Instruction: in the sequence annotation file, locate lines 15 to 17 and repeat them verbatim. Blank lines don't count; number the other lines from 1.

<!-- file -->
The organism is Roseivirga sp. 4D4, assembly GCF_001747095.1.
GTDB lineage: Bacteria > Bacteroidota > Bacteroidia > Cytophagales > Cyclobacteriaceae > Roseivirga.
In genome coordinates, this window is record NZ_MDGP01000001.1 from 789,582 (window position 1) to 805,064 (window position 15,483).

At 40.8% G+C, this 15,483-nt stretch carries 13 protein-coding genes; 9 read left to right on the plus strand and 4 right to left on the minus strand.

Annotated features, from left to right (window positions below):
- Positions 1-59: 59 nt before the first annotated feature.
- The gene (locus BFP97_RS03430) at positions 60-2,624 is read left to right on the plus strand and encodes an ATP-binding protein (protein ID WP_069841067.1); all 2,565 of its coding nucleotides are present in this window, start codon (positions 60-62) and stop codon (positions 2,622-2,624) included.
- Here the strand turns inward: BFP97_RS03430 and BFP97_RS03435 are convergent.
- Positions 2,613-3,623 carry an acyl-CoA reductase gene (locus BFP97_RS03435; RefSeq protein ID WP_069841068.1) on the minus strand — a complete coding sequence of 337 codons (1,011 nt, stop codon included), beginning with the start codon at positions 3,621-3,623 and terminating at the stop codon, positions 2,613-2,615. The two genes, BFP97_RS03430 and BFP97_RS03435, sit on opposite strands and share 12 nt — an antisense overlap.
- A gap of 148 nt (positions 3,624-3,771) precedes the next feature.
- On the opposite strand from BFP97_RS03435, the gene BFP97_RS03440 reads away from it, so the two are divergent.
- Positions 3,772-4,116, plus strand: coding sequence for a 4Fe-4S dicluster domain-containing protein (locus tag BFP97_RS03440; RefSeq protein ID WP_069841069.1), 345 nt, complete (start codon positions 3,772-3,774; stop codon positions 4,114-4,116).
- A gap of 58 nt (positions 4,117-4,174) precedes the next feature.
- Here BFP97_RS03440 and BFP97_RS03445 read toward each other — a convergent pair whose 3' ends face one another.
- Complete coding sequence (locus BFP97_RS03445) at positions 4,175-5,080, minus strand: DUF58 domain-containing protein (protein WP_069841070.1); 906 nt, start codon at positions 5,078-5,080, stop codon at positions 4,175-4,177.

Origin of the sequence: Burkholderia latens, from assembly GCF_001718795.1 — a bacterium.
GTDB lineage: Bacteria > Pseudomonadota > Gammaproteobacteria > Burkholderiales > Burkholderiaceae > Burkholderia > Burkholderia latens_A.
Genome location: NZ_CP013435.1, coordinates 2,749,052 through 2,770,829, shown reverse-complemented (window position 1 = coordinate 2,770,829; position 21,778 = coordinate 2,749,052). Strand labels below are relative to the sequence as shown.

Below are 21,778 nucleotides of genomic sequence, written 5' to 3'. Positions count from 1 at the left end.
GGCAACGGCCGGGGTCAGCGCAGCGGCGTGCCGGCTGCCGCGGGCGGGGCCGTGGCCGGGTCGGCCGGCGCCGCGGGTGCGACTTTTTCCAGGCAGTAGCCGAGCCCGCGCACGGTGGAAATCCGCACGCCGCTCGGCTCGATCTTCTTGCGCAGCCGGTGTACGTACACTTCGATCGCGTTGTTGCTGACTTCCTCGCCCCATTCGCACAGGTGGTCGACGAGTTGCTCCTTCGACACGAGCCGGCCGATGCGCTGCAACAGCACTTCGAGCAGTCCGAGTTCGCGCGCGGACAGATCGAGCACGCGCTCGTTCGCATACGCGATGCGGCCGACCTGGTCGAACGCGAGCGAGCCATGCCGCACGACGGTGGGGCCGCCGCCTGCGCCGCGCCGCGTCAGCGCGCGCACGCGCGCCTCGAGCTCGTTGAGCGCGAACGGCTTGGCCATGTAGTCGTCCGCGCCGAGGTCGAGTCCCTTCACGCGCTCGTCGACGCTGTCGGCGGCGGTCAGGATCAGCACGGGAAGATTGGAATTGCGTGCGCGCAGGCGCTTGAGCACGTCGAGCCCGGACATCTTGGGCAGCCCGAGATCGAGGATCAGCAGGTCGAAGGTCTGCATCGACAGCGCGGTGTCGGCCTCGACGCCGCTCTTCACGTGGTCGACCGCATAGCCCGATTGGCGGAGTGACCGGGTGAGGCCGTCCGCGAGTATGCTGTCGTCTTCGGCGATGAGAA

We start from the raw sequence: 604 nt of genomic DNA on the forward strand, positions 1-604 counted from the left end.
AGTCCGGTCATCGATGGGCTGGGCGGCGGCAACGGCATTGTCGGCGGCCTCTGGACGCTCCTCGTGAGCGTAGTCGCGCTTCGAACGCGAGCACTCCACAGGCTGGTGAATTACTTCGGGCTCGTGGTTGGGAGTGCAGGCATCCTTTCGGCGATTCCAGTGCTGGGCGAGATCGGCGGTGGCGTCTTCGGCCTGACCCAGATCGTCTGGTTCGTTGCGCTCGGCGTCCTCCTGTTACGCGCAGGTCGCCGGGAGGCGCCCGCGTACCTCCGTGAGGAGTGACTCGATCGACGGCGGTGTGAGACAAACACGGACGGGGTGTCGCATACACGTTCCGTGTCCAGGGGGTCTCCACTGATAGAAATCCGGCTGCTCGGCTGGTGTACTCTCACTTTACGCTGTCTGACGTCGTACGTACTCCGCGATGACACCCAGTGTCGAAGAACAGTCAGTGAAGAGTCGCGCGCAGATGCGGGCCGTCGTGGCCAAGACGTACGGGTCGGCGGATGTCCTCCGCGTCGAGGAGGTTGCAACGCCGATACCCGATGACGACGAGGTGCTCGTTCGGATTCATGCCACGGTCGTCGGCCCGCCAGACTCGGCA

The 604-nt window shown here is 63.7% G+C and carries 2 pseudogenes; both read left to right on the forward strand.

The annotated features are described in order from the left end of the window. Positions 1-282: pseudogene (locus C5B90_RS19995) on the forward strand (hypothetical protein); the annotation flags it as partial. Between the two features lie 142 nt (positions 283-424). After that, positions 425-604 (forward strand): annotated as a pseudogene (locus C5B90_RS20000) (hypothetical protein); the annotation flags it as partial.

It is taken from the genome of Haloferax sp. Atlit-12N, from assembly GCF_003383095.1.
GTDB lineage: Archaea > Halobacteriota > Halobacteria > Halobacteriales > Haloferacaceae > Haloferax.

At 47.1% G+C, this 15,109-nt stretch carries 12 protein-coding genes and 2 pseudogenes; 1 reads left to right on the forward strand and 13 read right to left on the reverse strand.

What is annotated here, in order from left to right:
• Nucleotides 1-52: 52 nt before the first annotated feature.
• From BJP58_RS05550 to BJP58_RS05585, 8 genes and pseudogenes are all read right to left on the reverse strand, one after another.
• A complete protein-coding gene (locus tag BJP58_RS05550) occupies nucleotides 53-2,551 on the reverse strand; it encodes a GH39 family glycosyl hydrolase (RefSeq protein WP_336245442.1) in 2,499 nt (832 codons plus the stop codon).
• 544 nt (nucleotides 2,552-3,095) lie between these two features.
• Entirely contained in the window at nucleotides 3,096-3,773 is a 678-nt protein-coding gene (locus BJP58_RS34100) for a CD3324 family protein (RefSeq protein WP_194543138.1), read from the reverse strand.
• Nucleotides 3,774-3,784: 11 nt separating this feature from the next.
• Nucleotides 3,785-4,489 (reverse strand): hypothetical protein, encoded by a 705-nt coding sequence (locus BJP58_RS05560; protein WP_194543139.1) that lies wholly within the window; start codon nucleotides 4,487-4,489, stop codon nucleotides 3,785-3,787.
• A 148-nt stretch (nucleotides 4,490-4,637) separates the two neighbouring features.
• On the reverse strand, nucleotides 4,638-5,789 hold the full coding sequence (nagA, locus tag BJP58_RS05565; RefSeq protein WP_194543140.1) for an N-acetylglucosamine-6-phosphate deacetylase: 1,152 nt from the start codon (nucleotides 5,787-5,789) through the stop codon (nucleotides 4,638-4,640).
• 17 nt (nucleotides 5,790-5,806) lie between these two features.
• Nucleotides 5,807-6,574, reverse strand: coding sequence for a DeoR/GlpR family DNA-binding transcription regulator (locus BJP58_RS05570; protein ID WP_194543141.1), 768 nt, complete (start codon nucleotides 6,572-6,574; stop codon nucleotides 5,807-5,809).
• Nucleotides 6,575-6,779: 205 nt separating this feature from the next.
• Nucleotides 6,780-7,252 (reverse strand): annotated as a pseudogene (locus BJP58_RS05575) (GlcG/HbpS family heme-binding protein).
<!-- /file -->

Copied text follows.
- Complete coding sequence (locus BFP97_RS03445) at positions 4,175-5,080, minus strand: DUF58 domain-containing protein (protein WP_069841070.1); 906 nt, start codon at positions 5,078-5,080, stop codon at positions 4,175-4,177.

Origin of the sequence: Burkholderia latens, from assembly GCF_001718795.1 — a bacterium.
GTDB lineage: Bacteria > Pseudomonadota > Gammaproteobacteria > Burkholderiales > Burkholderiaceae > Burkholderia > Burkholderia latens_A.